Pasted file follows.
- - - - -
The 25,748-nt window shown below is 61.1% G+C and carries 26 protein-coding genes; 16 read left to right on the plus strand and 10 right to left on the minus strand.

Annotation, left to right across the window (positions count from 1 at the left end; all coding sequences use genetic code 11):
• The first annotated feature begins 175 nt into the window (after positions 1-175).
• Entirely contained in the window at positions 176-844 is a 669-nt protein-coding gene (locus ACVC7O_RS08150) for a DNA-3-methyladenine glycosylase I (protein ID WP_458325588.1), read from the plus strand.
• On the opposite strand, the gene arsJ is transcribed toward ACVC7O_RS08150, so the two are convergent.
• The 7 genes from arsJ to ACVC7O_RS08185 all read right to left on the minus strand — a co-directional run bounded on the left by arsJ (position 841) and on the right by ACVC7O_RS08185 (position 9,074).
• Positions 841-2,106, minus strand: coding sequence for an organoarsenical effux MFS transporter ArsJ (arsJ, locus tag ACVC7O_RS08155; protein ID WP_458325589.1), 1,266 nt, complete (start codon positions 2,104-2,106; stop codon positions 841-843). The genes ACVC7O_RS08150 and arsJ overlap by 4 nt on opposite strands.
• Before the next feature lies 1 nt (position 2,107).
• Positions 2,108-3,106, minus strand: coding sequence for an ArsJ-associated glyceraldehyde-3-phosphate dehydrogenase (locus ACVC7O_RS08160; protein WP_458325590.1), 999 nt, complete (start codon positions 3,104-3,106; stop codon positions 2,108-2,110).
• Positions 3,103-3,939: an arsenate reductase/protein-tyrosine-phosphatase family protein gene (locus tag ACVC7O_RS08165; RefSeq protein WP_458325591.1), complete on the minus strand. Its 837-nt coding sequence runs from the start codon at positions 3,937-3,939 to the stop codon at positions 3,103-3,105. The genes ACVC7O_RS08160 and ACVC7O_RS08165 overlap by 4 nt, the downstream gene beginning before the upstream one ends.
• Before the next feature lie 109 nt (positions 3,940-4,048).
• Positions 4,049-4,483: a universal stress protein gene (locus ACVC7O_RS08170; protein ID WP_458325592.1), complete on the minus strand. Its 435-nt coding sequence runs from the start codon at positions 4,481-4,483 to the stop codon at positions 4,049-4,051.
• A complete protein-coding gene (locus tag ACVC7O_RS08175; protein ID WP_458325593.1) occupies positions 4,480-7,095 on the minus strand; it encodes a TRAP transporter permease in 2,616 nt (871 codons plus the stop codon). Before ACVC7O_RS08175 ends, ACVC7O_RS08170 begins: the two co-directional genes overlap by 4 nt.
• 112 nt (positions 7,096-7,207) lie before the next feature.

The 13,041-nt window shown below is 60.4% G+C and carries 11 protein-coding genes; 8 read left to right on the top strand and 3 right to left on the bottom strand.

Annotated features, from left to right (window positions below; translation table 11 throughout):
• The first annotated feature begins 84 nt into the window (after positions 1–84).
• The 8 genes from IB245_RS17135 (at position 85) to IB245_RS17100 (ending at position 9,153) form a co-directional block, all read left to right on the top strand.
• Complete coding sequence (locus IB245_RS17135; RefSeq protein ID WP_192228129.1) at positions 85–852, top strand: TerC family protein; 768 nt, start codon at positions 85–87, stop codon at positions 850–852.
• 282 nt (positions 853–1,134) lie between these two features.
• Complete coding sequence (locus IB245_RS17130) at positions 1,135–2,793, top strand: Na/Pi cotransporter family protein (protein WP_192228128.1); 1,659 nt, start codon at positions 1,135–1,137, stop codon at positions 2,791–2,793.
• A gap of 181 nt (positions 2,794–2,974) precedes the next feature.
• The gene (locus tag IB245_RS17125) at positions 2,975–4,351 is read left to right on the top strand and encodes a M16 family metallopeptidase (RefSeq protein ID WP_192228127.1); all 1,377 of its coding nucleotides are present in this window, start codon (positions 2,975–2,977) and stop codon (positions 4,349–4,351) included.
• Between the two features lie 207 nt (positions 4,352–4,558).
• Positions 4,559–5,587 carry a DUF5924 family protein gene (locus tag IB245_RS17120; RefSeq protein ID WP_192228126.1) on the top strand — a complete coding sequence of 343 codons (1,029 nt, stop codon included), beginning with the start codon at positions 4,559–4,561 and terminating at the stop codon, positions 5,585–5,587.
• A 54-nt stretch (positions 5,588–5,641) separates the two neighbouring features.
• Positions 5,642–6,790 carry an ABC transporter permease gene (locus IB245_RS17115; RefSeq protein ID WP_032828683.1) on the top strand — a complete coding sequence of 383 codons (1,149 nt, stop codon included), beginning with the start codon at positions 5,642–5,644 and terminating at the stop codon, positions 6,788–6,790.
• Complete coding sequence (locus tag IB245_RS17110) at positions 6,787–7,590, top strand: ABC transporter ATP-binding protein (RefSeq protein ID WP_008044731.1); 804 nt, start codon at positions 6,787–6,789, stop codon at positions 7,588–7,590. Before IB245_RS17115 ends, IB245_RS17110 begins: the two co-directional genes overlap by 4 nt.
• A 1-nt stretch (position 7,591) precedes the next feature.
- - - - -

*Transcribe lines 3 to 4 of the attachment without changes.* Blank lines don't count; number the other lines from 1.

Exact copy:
• The first annotated feature begins 175 nt into the window (after positions 1-175).
• Entirely contained in the window at positions 176-844 is a 669-nt protein-coding gene (locus ACVC7O_RS08150) for a DNA-3-methyladenine glycosylase I (protein ID WP_458325588.1), read from the plus strand.